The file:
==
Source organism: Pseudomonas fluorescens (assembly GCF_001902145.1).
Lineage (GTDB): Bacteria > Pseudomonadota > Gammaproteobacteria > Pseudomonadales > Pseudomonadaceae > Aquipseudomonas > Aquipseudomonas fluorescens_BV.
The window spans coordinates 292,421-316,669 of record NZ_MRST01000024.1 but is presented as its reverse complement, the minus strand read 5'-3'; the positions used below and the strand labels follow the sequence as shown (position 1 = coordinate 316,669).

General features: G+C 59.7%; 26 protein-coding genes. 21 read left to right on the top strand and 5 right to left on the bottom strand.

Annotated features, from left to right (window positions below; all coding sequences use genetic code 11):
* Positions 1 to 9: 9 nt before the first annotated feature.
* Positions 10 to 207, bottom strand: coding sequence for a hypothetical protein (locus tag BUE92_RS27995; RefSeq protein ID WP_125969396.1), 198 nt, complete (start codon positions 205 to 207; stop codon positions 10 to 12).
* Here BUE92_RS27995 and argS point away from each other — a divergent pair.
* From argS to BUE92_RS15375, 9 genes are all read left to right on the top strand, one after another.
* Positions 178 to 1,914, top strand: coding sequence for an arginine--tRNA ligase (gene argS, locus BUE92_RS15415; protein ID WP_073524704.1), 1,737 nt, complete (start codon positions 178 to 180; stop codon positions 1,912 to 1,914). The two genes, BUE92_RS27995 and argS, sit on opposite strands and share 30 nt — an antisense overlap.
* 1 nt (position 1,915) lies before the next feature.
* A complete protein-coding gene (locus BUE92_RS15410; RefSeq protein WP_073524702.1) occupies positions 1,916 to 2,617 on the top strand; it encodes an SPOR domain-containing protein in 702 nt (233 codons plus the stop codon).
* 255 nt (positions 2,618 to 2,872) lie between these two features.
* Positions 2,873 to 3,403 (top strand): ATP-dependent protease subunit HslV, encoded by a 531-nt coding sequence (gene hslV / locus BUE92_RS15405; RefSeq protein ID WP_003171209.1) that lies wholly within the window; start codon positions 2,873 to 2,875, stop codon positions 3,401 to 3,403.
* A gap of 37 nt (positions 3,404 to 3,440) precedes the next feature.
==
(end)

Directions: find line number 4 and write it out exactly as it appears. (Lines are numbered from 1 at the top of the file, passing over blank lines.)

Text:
General features: G+C 59.7%; 26 protein-coding genes. 21 read left to right on the top strand and 5 right to left on the bottom strand.